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Playground paint could be poisoning children

Playgrounds could be poisoning children in the South West Photo: ITV West Country

Playground equipment in the South West could pose a potential health hazard to children using it.

Scientist from Plymouth University have found dangerously high levels of lead in the paint used.

Samples were taken from all sorts of play structures including swings, slides, and see-saws.

47 playgrounds in Devon, Cornwall, Somerset and Hampshire were visited Credit: PA Images

Paint used in the UK should be lead-free or contains less than 2,500 parts per million.

But, this study showed that in some instances, levels of up to 152,000 parts per million of lead were detected on playground equipment.

Given that the total tolerable daily intake of lead for a child under six years of age is 6 microgrammes, the results of this study suggest that very little ingestion is required to present a potential health hazard.

It is difficult to attribute poisoning directly to paint on playground equipment because the effects of lead are cumulative and children may be exposed to a multitude of sources of lead in domestic and urban settings.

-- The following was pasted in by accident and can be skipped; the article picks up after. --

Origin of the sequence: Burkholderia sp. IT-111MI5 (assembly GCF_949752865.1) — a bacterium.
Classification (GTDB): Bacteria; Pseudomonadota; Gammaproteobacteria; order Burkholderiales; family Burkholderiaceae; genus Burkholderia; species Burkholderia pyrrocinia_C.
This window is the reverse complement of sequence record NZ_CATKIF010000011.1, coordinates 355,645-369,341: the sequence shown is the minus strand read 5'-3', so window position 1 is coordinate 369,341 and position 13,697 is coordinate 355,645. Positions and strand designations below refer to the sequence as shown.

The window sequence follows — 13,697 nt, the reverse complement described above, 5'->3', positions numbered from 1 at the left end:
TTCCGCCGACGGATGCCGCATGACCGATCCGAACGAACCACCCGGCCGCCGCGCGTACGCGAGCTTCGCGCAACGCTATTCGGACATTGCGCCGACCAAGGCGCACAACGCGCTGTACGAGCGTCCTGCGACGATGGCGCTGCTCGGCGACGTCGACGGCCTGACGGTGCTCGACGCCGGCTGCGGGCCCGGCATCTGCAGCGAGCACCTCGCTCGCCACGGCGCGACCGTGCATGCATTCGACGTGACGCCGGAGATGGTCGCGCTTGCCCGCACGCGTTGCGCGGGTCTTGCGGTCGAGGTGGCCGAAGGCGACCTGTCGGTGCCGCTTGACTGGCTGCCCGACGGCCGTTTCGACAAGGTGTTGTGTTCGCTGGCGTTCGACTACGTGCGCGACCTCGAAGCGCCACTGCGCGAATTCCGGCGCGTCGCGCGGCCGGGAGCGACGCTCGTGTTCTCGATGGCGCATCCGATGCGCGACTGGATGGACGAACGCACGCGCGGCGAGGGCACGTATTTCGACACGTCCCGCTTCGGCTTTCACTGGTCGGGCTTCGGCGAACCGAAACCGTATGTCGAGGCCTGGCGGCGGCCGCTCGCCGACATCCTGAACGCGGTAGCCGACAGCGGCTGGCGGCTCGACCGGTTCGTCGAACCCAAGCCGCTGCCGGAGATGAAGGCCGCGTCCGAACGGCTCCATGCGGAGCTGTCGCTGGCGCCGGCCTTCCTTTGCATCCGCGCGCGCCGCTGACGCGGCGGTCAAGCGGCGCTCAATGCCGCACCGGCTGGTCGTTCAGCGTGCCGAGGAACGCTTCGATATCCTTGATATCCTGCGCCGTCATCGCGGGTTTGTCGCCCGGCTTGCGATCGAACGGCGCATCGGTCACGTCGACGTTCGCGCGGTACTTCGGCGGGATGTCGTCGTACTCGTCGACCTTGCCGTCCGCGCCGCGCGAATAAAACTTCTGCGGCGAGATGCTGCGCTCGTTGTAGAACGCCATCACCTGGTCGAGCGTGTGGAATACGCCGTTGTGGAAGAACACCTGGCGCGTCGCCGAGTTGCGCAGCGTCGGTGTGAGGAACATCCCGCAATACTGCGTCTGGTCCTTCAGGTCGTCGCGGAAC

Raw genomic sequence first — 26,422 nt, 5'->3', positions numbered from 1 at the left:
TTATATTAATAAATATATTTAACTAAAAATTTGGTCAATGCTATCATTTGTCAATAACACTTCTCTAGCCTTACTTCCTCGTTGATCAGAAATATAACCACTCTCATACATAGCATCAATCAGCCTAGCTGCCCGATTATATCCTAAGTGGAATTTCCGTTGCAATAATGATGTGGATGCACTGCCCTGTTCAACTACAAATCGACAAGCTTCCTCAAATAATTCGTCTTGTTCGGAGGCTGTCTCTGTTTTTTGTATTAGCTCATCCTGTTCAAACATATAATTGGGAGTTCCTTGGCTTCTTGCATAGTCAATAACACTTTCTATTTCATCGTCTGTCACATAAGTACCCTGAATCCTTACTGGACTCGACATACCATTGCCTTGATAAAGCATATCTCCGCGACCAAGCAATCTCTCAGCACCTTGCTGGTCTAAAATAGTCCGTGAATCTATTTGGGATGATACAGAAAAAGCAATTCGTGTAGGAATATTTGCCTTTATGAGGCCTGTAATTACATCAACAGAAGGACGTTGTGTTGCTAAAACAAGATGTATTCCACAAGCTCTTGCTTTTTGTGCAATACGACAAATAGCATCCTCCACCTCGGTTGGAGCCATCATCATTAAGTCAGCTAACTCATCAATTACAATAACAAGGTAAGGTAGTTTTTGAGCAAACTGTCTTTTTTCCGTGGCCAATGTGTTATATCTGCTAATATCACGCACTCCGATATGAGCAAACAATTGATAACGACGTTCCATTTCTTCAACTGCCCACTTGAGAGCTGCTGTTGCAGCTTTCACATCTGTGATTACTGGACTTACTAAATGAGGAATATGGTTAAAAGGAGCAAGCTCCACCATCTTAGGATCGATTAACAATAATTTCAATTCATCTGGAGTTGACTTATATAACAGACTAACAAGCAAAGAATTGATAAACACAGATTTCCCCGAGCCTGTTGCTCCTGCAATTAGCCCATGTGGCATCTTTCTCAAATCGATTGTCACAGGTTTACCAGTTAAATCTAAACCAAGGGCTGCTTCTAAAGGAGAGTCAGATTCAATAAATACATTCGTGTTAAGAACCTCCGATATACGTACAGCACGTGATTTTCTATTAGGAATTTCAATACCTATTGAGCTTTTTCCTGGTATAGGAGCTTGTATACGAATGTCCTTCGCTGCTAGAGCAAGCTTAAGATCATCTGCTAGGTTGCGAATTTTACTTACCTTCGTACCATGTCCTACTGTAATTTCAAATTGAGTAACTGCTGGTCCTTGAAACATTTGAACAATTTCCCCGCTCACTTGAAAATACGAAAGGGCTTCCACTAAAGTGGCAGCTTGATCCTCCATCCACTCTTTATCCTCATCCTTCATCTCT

But previous studies around elevated lead in blood levels and the ingestion of paint chips have strongly suggested that paint is the source of intoxication.

– Dr Andrew Turner, Plymouth University

The study made a number of recommendations:

  • Surfaces should be monitored regularly for condition
  • Paint in poor condition should be carefully removed and structures stabilised and repainted with lead-free paint, or equipment replaced
  • Parents should be made aware of the dangers of children sucking or biting painted surfaces or ingesting paint chips
  • Stricter controls should be applied to domestic and imported paints used for playgrounds

A spokesperson for Plymouth City Council said they had worked closely with Plymouth University while they carried out the research and will use the findings as part of an ongoing monitoring of play area safety.

The safety of all our playgrounds is obviously a high priority. We regularly inspect our play areas and remove any equipment that is found to be unsafe. We also refurbish and improve play areas when funding is available.

We will be upgrading equipment at several of our parks over the coming year.

– Plymouth City Council